*But first.

My favorite search engine hit of the day:

"list comic artists who are satanists ashley wood"

Aw c’mon man, that’s kind of stacking the deck, isn’t it?

*And now.


This is the new book from the “Teenagers From Mars” team of Rick Spears and Rob G. It’s a 96 page original graphic novel from AiT/Planet Lar, retailing for $12.95. It was first announced back in 2002 with an anticipated 2003 release date. It’ll be out soon now, though I don't know exactly when; it was last placed at a March 16th release date, though Khepri says it's not out yet and I certainly don't recall seeing it around or reading any reviews. Soon, I'm sure. UPDATE 4/25 9:19 AM: Ok, I have been informed by those in the know that the book will be in stores this Wednesday, so that settles that.

Glancing at the back cover of this book, you’re instantly faced with a grimacing fellow, flask in hand, his head all dark with shadow, the bandages covering his face gleaming a bright pure white. You can be forgiven for thinking that this book will be wearing a certain comics influence directly on its sleeve, but I see it more as clever marketing. After all, the “Sin City” movie still looms in the minds of many Direct Market denizens; why not utilize a certain familiar image to draw folks into a separate noir-flavored comics release? Upon purchase, the writing may well leave them chilly; it’s simultaneously more grounded than Frank Miller’s work (no Batman-style flapping cape-coats or ninja hookers), yet the plotting is no less (arguably even more) haphazard. But Rob G (Goodridge that is, as the copyright notice discloses) is doing good things here. His continued development is the engine behind the book’s successful sequences; it’s not quite enough to keep the project soaring from first page to last, but it empowers some of writer Spears’ material to a certain level of grimy verse and leaves the rest of it with at least a decent sheen.

Look at the preview images linked from this page. In particular, look at the background figures on the bottom panel of the first page. Indistinct yet somehow unmistakable blobs and gashes of ink and shape, all people. A vehicle defined only by a basic frame, a rearview mirror, hubcaps. The narrator says he’s apt to fade into the background, but he’s all in red, unmistakable from the crowd to us (hell, we’re listening to him speak, after all). Look at the next page, and see how the colors of the sky shift. Red. White. Black. The only colors in the book. But Rob G doesn’t use his single hue in the way Frank Miller did, as dots and fills of standout in his ultra high-contrast world. Rob G mixes. See the backgrounds on pages 3 and 8 smearing from one color to another. See the battle scene at the top of page one washed in red, with white now used entirely as a light source. Outside of this preview, there’s a scene in a gentlemen’s club ‘lit’ in much the same way, as if floodlights are beating down on everyone’s heads, draining the blood from their faces. Page five in this preview is my favorite page in the book, especially the center panel of the bleeding night sky and the spattered ink trees and dots of red light against onyx towers. It’s attractive on a first read-through, but especially impressive upon looking closely and taking it apart.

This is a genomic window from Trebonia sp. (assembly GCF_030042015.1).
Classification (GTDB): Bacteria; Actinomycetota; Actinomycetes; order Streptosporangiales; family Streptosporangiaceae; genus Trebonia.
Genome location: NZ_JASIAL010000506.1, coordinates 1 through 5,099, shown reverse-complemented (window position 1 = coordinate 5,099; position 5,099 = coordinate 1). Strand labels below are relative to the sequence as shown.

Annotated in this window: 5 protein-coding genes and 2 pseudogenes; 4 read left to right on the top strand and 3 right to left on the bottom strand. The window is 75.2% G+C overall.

But such review can’t quite express the good feeling I got from the book’s first sixteen or so pages, and I’ll surely need to express it to convey my ultimate disappointment with the plot, so let me explain. The story follows a fellow by the name of John Dough, whose parents plainly had an affinity for wordplay. It’s an ironic name these days, though, as Mr. Dough makes most of his money from selling his blood and standing around in police line-ups as ‘filler’, basically an incorrect choice of suspect for victims to finger. Dough has a talent for melting into crowds, for going unnoticed, and for sort of looking like someone you’ve seen, maybe someone bad. This has created something of an existential crisis for Mr. Dough, though he’s also prone to moping around the city a lot declaring it a ‘vampire’, though he spends most of his money of drugs and fast food and presumably his bills (in this way he reminds me of an awful lot of kids I grew up with outside of the city, but I suppose that such self-induced malaise is universal). The city, however, is an attractive place to be lost in here. For these opening scenes, Dough goes about his day, wandering around. We see the same line-up sequence twice (“Turn to the left.”) and lots of views of urban fauna. Some of the characters from later in the book are standing around. It’s good atmosphere, and the repetition can get lulling and hypnotic. I liked it a lot.